From a quickie Dogpile search 'Back To The Table' doesn't seem to have a website and from an equally fast blog search via Technorati the only blogs called 'Back To The Table' are about food!
The brief email entitled "FYI: No SAG Strike Petition" has the briefest of messages:
Said petition has thousands of signatures of people who don't want there to be a SAG strike. Some who are spreading the word about this petition are claiming that all the signatories are people who work in the entertainment industry.
Like the petition originators (whomever they might be) I too would rather not see SAG strike but having been so intimately involved with Fans For The WGA last year I must say that I won't be signing onto this online petition largely because I don't see it accomplishing much, i.e. the prevention of a strike
Consider this: Fans last year used the same site and other online petition sites to garner support for the WGA but in the end that kind of campaign I would not rate as an efffective one. Here are some reasons:
- A bunch of names on a list without their affiliations or some way to confirm their identities or back up their credentials online or in the real world doesn't mean much, especially online where I can adopt any identity I want. If I'd like to be a crew member or heck even Johnny Depp I can put that down in the blanks provided on the petition. Doesn't make it true or effective but I can do it.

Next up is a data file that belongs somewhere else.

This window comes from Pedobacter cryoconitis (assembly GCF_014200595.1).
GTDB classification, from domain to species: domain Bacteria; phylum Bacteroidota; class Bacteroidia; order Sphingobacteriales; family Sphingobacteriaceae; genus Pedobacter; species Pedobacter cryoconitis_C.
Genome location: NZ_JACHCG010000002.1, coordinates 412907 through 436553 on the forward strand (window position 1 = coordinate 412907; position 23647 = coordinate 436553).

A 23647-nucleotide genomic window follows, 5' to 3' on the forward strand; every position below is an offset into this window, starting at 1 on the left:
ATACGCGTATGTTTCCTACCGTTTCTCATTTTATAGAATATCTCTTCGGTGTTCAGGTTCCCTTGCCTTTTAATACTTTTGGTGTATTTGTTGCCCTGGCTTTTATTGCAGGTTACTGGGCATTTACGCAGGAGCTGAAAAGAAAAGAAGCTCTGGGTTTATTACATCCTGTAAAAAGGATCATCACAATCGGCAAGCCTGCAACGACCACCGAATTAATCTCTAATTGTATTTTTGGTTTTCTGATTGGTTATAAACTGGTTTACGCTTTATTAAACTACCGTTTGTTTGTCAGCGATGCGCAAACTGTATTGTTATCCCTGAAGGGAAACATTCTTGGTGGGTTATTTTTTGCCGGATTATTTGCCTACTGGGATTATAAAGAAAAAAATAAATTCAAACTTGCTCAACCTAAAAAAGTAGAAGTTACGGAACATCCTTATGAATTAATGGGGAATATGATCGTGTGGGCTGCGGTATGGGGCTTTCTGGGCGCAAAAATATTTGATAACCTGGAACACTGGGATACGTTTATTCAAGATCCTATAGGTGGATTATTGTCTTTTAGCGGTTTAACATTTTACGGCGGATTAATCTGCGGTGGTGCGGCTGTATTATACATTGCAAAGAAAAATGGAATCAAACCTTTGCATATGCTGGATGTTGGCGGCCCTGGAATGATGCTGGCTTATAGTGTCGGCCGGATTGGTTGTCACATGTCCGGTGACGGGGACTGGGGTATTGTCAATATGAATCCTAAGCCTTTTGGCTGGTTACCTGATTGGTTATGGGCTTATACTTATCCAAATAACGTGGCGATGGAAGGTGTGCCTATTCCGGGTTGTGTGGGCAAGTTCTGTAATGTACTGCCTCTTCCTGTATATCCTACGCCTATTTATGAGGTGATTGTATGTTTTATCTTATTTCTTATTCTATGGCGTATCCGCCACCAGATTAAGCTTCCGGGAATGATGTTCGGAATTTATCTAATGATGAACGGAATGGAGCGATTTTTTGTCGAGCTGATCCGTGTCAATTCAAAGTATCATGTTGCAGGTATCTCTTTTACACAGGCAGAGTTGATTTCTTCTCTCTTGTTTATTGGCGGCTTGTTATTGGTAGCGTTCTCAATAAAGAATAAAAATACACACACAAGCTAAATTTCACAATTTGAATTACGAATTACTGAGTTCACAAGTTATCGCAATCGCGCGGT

- Once the list of names is sufficiently long to whom will the petition be delivered? To the leadership of SAG? To the AMPTP? To the executives running the companies themselves? Will anyone in the AMPTP and the companies let them on the premises to deliver it or will they have to print it out and mail it? And even if they do deliver it somehow to all the parties, what would motivate the recipients to do something to avert a possible strike and put a deal in place by December 31, 2008? What positive consequences are there for SAG and the AMPTP to make the agreement that the petition backers are seeking? Will the signatories work harder at their entertainment industry jobs or buy company stock or buy more company products and services? And if the deal doesn't happen what are the negative consequences for either SAG or the companies?